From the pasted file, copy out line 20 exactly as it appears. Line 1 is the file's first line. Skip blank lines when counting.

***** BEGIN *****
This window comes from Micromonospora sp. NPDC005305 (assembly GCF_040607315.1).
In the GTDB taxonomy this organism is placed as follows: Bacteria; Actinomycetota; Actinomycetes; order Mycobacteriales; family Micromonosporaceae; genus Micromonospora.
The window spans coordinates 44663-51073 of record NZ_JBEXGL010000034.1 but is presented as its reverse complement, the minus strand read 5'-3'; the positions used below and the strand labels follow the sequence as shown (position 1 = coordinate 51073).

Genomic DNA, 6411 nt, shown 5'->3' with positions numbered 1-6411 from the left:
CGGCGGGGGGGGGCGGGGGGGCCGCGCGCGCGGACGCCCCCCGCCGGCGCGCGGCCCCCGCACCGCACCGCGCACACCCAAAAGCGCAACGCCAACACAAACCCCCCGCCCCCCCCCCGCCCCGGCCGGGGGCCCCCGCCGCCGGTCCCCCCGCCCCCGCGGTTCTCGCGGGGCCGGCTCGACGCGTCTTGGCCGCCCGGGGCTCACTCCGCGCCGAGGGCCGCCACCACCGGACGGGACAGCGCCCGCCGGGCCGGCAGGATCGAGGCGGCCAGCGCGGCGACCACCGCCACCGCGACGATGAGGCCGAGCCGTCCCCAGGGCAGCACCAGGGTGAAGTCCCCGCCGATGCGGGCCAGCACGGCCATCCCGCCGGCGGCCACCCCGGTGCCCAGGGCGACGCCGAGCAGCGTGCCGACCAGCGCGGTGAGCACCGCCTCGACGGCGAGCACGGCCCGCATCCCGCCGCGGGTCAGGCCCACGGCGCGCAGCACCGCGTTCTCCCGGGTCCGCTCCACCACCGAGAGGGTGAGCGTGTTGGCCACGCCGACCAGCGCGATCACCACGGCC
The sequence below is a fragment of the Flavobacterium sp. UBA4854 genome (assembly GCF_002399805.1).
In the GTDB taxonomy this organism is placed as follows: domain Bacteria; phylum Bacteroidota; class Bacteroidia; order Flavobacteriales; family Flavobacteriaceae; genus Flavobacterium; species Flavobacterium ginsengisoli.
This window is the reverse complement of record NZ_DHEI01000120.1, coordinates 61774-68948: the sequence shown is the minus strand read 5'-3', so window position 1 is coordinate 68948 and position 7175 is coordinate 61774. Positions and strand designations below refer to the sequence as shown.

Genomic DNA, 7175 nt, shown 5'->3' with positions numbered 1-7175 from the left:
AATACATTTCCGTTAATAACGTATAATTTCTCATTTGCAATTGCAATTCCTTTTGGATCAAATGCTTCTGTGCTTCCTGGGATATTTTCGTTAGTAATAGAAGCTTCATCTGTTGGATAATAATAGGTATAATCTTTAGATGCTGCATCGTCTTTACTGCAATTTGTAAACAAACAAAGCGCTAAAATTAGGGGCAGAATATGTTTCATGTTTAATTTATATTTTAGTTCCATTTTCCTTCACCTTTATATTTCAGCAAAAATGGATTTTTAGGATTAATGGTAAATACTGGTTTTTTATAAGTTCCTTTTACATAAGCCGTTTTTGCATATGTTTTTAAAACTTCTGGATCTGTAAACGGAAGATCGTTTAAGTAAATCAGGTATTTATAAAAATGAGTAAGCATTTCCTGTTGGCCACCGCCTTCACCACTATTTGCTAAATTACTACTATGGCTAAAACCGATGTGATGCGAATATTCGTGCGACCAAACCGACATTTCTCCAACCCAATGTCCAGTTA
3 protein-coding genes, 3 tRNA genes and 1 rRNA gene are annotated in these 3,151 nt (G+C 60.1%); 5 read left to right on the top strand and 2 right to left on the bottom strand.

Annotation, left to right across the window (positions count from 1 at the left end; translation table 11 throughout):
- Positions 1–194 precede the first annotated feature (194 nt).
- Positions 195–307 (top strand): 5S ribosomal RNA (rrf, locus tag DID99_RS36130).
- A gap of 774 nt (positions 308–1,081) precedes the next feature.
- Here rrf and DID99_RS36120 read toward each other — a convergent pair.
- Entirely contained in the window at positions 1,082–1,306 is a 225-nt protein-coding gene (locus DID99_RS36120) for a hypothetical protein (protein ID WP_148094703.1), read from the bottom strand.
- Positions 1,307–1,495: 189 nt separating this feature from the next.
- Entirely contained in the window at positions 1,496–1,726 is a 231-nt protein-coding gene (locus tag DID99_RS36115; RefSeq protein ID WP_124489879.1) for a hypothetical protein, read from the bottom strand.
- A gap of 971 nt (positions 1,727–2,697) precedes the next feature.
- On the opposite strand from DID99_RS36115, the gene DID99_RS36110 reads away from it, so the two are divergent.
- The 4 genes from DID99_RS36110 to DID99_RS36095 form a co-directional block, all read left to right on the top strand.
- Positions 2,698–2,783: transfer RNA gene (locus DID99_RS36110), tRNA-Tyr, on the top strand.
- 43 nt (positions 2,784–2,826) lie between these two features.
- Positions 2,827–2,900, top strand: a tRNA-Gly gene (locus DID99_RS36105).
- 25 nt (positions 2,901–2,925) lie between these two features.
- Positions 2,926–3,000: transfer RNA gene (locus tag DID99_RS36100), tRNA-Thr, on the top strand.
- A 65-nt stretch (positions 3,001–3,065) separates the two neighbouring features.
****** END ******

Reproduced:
- A gap of 971 nt (positions 1,727–2,697) precedes the next feature.